This factor assumes a market pull approach to innovation, trying to understand and fulfill unmet customer needs, rather than build and push new technology.  Customers and prospects are more than willing to tell you want they want, and with some good discovery you can find out what they lack and what they are willing to pay for.  Finding an unmet need that you can fulfill, and customers want to address is the best possible convergence.

What’s the relationship between these three?

As you might have guessed, these three drivers are mutually dependent, but there is a hierarchy.  Strategy should govern the markets, futures, products and services that are under consideration.  One of the first questions innovators should ask is: how does this idea align to our corporate/product/group strategy?

Then, anticipated futures and unmet needs are a second option, and are often inter-related.  If we think about how the future will unfold, we can define emerging markets, segments, opportunities and needs.  So doing good future spotting may introduce you to new needs.  On the other hand, considering unmet needs that customers have now may cause innovators to think about how those needs will be fulfilled in the present and in the future, or if alternative solutions or substitutes will enter the market.

When context matters

Whether it’s strategy, futures or needs, innovators need to set the appropriate context for their work.  Projects that are focused on more incremental change (small change to existing products) can do less of this, because an existing product should already be aligned to strategy and should be (hopefully) serving an existing customer need.  Projects that are focused on more disruptive change or will take longer to realize as a product or service need more context setting.

Every innovation activity should start with evaluating the context – some projects or activities simply need more context definition than others.  It is vital to be intentional and overt about the context in every activity. If you are not, you risk making assumptions about the context or beginning an activity without considering the context, and this will inevitably lead to discord as each individual sets their own context.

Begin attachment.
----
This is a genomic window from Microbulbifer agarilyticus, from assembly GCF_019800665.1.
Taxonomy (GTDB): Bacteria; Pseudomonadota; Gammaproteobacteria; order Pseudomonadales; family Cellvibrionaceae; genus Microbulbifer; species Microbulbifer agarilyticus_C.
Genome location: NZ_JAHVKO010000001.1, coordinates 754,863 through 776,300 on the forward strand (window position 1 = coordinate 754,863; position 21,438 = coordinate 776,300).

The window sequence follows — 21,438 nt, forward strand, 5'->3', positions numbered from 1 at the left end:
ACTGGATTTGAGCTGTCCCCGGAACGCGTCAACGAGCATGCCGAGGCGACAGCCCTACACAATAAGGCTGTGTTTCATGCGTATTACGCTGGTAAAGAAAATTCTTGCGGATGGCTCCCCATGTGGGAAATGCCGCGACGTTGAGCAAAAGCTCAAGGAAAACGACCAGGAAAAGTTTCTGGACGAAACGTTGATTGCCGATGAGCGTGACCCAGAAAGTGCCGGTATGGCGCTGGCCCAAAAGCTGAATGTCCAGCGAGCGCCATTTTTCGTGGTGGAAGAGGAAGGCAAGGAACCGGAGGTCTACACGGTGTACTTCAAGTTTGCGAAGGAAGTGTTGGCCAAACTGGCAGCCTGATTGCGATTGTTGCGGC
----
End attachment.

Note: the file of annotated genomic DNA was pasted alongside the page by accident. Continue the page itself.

How we can help

After decades of leading innovation projects and programs, we know how to set the appropriate context for projects.  Talk to us about how we link innovation to strategy, how we evaluate potential futures and emerging opportunities and how we help identify unmet customer needs to set the right context for any innovation effort.

About the Author 

Jeffrey Phillips focuses on the front end of innovation, specifically trend spotting and scenario planning, customer insight research, idea generation and open innovation. He also has experience in linking innovation to corporate strategy, developing a culture of innovation and in innovation training. Jeffrey leads our thought leadership programs and writes regularly in several blogs, on LinkedIn, and for He is the author of four books (OutManeuverRelentless Innovation20 Mistakes Innovators Make and Make Us More Innovative). He received an MBA from the University of Texas at Austin and a B.S. in Engineering from the University of Virginia.